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Eddy who? Introducing the Fynbos Node’s eddy covariance site in Jonkershoek

By Abri de Buys, Field Technician, SAEON Fynbos Node
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It has become common knowledge that rising CO2 levels in the earth’s atmosphere are a major contributor to global warming.

You may even have seen the famous “hockey stick” graphs (if not, see here) that plot the recent dramatic increase in levels of atmospheric CO2, methane and other greenhouse gases against pre-industrial levels.

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CO2 data from Cape Grim Baseline air pollution station, Tasmania, Australia. This station is one of three World Meteorological Organization – Global Atmosphere Watch clean air reference stations. The data in purple are measurements taken at this clean air/baseline site. Source: https://capegrim.csiro.au/

Environmental scientists around the globe have set up an impressive network of monitoring sites to record these changes in real time and to help understand the relationship between these gases and local ecosystems. So how does one measure CO2 concentration in a way that allows comparison with other stations and helps you understand what your local ecosystem is doing?

Different methods of measurement are available, but a popular one is the eddy covariance method. In a nutshell, this method measures the changes in gas concentrations (in this case CO2 and water vapour) as well as the direction and speed of air movement through a defined space at a high frequency.

This movement of matter (CO2 or H2O) through a specific area over a defined time period is also known as “flux”. Let’s examine this further.

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Dr Glenn Moncrieff descends from the six-metre mast at the Jonkershoek eddy covariance site after adjusting the instruments (Photo: Abri de Buys)

Introducing Eddy…

Air movement (wind) typically occurs in a series of turbulent or rolling movements called “eddies”. Eddies are caused by differences in temperature in the atmosphere as well as the roughness of obstacles in the path of moving air. Eddies come in many different sizes, move at different speeds and contain different concentrations of gases (including CO2 and water vapour).

The term “covariance” refers to the simultaneous (“co-”) measurement of changes (“variance”) in air movement and gas concentration. Measurements are taken 10 times per second using two main instruments namely, a sonic anemometer (wind speed and direction) and an infrared gas analyser (CO2 and H2O concentration). The resulting data tell us whether air moving up or down had more, or less, or the same amount of CO2 or water vapour in it.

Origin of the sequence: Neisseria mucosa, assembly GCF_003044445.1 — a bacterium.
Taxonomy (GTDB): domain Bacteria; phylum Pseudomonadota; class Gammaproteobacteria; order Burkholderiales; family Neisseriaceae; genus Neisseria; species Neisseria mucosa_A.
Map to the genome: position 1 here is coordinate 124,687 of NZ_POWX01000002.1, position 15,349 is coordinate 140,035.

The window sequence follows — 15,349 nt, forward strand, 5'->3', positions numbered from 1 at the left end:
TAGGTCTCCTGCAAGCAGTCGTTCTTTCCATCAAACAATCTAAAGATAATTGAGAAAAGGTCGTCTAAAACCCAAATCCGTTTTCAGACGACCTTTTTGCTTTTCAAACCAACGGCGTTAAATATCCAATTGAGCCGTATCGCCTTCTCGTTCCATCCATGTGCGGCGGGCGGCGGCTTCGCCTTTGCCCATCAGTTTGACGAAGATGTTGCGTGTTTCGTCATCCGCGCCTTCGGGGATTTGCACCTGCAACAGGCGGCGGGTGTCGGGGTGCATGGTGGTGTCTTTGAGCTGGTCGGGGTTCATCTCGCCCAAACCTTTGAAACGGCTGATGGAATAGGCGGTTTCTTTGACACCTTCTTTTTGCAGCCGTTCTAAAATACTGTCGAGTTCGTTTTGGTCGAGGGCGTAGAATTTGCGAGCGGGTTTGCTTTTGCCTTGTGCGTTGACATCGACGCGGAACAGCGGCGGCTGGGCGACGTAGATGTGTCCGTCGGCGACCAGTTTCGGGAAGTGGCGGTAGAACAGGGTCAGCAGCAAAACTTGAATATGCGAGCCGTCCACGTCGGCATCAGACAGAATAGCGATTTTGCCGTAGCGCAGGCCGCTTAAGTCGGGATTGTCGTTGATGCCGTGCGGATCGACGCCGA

For further clarification, have a look at this helpful YouTube video put together by our long-term environmental observation colleagues at NEON (National Ecological Observatory Network) in the United States.

Over longer time scales (a year or more), this allows us to tell what the average atmospheric CO2 concentration is and to monitor trends over years. Our data can show us whether the “hockey stick” graphs are true for our sites.

At shorter time scales (hours to days to months) it helps us understand how the ecosystem is responding to variables like rainfall, drought, seasonality and fire. How much water vapour is the ecosystem releasing during a heat wave? How much CO2 does the ecosystem absorb during a growing season? How does CO2 flux differ before and after a fire and how much CO2 is released during a fire? (See CO2 data during a fire measured by TERN, the Terrestrial Ecosystem Research Network in Australia, here). How does a change in vegetation cover or species alter the ecosystem’s ability to absorb CO2? Does the ecosystem release more water when it is composed of exotic Acacias or indigenous fynbos?

These are a few of the questions eddy covariance systems can help answer by directly measuring the variables that matter, on a continuous basis.

Eddy comes to Jonkershoek

February 2019 saw the completion of an eddy covariance installation in SAEON’s Jonkershoek experimental catchment near Stellenbosch in the Western Cape. The station is located in a patch of fynbos. 

This site burnt during 2015, so we expect to see how CO2 uptake changes as the vegetation moves from a juvenile to a mature state.

The instrument is producing half-hourly processed CO2 and H2O fluxes that are remotely downloaded daily. Raw, high-frequency data are also available. The Fynbos Node is currently developing a long-term maintenance plan for the station and learning to assess the preliminary data.

We invite any researchers and people with technical expertise who may be interested in the data or equipment to get in touch with the author or Fynbos Node Manager.

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